- NBN 500 (Superloop, Vodafone, Exetel): 500Mbps download, 50Mbps upload
- NBN 1000: 1000Mbps download, 50Mbps upload
Telstra NBN speed tiers and expected speeds
Telstra offers plans on NBN 25, NBN 50, NBN 100, NBN 250 and NBN 1000 speed tiers, and it’s a rare provider that boasts parity between max potential download speeds for its NBN speed tiers and self-reported typical download speeds. The only exception there is for its fastest NBN 1000 plan, but at 700Mbps self-reported typical evening download speeds, it’s still comfortably the fastest in our comparison engine.
Here’s what download speeds you can expect from all of Telstra’s NBN plans:
- Telstra NBN 25: 25Mbps download
- Telstra NBN 50: 50Mbps download
- Telstra NBN 100: 100Mbps download
- Telstra NBN 250: 250Mbps download
- Telstra NBN 1000: 700Mbps download
There are a few caveats, though. Telstra notes that its NBN 50 plans may offer download speeds slower than 50Mbps for most Fibre-to-the-Node connections. For its NBN 100 plans, Telstra only sells these to homes connected by Fibre-to-the-Premises, Hybrid Fibre Coaxial and Fibre-to-the-Curb technologies. Similarly, Telstra’s NBN 250 plans are only available to FTTP homes and some HFC homes, while its NBN 1000 plans can only be ordered for FTTP homes and a small number of HFC homes.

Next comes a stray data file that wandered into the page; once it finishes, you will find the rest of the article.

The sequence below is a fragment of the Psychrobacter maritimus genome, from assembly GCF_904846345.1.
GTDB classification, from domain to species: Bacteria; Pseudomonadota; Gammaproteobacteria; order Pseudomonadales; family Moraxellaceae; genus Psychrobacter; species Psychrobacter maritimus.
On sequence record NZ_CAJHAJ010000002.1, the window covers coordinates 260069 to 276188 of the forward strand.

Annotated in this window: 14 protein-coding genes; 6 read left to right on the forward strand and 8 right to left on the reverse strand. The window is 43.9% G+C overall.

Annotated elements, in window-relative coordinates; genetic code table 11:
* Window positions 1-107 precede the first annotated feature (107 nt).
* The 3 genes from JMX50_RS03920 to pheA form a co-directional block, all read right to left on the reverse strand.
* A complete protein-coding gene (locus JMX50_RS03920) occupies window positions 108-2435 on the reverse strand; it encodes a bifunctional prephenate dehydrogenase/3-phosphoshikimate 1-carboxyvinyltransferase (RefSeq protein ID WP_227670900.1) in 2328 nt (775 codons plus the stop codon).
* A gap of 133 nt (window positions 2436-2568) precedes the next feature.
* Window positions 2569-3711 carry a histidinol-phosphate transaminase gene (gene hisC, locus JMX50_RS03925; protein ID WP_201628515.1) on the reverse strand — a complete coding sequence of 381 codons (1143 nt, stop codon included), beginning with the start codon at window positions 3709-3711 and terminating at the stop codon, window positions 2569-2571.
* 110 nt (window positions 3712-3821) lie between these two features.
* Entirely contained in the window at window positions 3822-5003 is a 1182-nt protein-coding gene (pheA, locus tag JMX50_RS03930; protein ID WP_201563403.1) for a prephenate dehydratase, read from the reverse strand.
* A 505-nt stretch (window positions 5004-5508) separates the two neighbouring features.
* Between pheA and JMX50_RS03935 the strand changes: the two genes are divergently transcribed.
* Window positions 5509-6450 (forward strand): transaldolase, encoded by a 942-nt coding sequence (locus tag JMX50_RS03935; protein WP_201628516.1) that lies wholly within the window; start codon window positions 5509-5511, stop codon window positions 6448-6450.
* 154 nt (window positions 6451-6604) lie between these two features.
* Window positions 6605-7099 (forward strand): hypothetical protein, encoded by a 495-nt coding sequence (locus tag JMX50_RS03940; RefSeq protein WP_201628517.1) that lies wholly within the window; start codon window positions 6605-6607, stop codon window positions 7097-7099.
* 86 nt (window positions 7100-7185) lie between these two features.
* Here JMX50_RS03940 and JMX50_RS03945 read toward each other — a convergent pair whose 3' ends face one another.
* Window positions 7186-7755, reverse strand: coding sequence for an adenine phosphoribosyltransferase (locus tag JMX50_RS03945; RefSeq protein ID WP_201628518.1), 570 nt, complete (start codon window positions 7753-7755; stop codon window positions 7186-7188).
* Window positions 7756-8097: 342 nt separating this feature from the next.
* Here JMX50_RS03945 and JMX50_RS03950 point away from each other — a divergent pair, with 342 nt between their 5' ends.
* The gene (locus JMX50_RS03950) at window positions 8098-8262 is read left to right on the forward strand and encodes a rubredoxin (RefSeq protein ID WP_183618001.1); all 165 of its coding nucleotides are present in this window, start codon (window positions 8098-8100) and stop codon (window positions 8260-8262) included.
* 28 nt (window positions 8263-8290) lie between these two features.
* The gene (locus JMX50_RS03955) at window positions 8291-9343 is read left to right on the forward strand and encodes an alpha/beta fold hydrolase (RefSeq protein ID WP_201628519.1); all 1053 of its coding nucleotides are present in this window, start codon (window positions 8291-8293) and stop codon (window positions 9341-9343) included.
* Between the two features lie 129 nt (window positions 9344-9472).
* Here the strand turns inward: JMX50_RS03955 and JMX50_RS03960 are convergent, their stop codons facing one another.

Telstra NBN speed tiers vs other NBN providers
As touched on above, Telstra is the fastest provider of NBN 1000 plans in our comparison engine and the same is also true for NBN 250 plans. Let’s take a closer look at how Telstra’s NBN plans fare against other providers in our database on different speed tiers.